Boring to death: Meet the rampant beetle posing a huge threat to historic Cape trees

Boring to death: Meet the rampant beetle posing a huge threat to historic Cape trees
The polyphagous shot hole borer beetle. (Photo: S Bush, FABI)

The shot hole borer beetle has become a threat for historically important trees in the Western Cape. The beetle is 7km away from Stellenbosch’s tree-lined streets. Once it arrives there, it will be ‘too late’.

Since 2019, more than 1,000 trees in Somerset West in the Western Cape have been cut down due to dieback caused by a tiny beetle that bores into tree trunks. It leaves behind a fungus that threatens to kill.

The beetle, known as the polyphagous shot hole borer (PSHB) beetle, is small, being only 1.5mm to 1.7mm long – about the size of an ant. But its activity on susceptible tree varieties has calamitous consequences, taking down ramrod-strong and old oak trees.

Somerset West is a hotspot area in the City of Cape Town where these invasive beetles have spread in the Western Cape, according to Professor Francois Roets, head of the Department of Conservation Ecology and Entomology at Stellenbosch University.

“There are at least 5,000 trees infested,” he said.

Roets, who is currently conducting research on the beetle, said that part of the reason Somerset West is heavily infested is because of slow reaction in detecting the beetle.

Chemical injections on an Oak tree at Vergelegen. (Photo: Supplied by Vergelegen)

“The whole of Somerset West are not playing their part,” said Roets, adding that residents don’t want to cut down their trees because initially the infected trees look fine.

Cape Town’s deputy mayor and mayoral committee member for spatial planning and environment, alderman Eddie Andrews, said the City’s current strategy and aim is to contain the infestation to the Somerset West area.

“According to our most recent records, the beetle has not been found elsewhere in Cape Town,” Andrews said.

The City is felling, chipping and incinerating highly infested and reproductive host trees.

While the beetle hasn’t yet arrived in Somerset West’s neighbouring town, Stellenbosch – which is renowned for its historically important trees, especially its oaks – it’s on its way there, only 7km away, Roets said.

Stuart Grobbelaar, spokesperson for Stellenbosch Municipality, said the municipality has plans to preserve its trees.

“Once an infected tree is identified and experts have analysed the situation, the tree will be treated or removed and disposed of safely.

Vergelegen risk and commercial manager Leslie Naidoo and researcher Heather Nependa at a giant camphor tree, fitted with repellent pouches. (Photo: Supplied by Vergelegen)

“The municipality continuously plants new trees where older or sick trees are removed,” said Grobbelaar.

“Residents are encouraged to inform the municipality when they spot holes the size of a toothpick on the trunk or branches of trees. These holes can be with, or without, the white wood powder and are usually found in the cracks of thick bark.”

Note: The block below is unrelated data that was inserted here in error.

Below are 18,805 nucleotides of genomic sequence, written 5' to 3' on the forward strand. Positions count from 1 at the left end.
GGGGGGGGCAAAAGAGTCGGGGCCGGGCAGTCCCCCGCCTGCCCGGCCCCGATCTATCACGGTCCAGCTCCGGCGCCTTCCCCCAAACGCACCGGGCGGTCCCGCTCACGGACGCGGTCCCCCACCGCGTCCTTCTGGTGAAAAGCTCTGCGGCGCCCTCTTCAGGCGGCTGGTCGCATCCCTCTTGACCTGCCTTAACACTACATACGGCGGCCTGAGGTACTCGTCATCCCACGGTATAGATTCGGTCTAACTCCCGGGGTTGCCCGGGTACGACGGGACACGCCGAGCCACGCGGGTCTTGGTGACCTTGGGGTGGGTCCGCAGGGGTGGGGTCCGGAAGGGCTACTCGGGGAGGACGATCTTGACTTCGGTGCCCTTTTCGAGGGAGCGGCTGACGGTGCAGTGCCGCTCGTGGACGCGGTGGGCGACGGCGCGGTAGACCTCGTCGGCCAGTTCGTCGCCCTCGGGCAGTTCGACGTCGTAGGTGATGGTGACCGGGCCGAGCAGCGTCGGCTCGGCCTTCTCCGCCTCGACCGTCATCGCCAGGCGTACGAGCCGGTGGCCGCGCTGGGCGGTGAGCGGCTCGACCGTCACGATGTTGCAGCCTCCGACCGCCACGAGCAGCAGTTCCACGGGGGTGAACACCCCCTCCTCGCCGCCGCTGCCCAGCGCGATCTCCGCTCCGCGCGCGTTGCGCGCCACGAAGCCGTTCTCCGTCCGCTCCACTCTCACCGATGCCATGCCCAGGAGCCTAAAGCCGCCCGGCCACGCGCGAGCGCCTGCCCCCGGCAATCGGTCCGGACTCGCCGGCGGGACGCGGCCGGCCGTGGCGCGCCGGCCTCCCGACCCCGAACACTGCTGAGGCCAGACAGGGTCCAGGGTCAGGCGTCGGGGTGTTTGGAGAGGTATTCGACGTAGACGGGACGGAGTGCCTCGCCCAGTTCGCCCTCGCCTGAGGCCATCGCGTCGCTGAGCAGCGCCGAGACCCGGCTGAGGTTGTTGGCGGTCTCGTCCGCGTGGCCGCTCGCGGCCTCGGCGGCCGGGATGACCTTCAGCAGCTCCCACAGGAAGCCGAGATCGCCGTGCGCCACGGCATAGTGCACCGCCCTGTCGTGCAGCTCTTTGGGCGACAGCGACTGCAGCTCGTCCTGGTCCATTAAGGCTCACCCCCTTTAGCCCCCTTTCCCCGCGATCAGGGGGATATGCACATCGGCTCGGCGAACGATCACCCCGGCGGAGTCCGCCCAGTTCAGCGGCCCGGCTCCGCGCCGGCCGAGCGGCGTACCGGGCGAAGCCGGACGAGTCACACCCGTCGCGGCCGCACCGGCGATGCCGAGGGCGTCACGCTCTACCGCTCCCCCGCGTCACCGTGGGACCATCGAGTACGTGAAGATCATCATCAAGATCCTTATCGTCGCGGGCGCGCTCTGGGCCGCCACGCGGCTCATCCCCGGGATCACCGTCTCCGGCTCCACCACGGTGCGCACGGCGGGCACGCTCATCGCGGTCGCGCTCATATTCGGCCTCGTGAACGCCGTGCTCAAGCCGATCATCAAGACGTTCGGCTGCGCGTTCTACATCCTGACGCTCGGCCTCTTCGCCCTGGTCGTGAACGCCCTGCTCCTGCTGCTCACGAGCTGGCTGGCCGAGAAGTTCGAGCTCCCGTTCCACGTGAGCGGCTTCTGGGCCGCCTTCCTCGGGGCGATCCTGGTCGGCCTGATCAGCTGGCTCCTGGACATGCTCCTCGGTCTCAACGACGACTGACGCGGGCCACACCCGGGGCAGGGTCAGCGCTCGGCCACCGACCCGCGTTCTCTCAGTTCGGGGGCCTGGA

But according to Roets, the beetles should be monitored using traps before they invade the town’s trees, of which many are highly susceptible to the beetles’ fungi. “Once found in Stellenbosch, people will find it is too late.”

Across provincial borders

The beetle invader, which originates from South East Asia, is moving all over the country. The Forestry and Agricultural Biotechnology Institute (FABI) team from the University of Pretoria first detected the PSHB in South Africa during routine tree health monitoring at the KwaZulu-Natal National Botanical Garden in Pietermaritzburg.

“The first evidence of the beetle in South Africa is from a DNA barcode of insects collected in Richards Bay in 2012,” said Roets.

The City of Cape Town seems to be the only municipality proactively working from the start to mitigate the beetle’s spread, said Roets.  

“Other municipalities across the country have been slow to react,” he said. “Now the focus is on removing heavily infested trees to reduce the impact and possibility of further spread, but it is likely that it will travel to numerous new destinations in the coming years.

“Little is being done in Johannesburg, Durban, Makhanda, George. In Johannesburg, it has taken them four to five years to do anything.”

According to a November 2021 paper, The Polyphagous Shot Hole Borer (PSHB) beetle: current status of a perfect invader in South Africa, there is great risk of accidental introductions of the beetle owing to limited inspections – “a consequence of a lack of trained personnel and funding”.

The tiny beetles are easily missed, hitchhiking on goods and material such as nursery stock, and they contaminate wooden products, the paper states.

According to Roets, the beetle – which feasts on English oaks, Acer species, willow trees, box elders and plane trees – is able to spread at a rate of about 4km per year on its own.

“Oak trees may die within three years of first infestation… Some box elder trees have died much quicker than this… Plane trees take a long time to succumb, more than five years,” he said.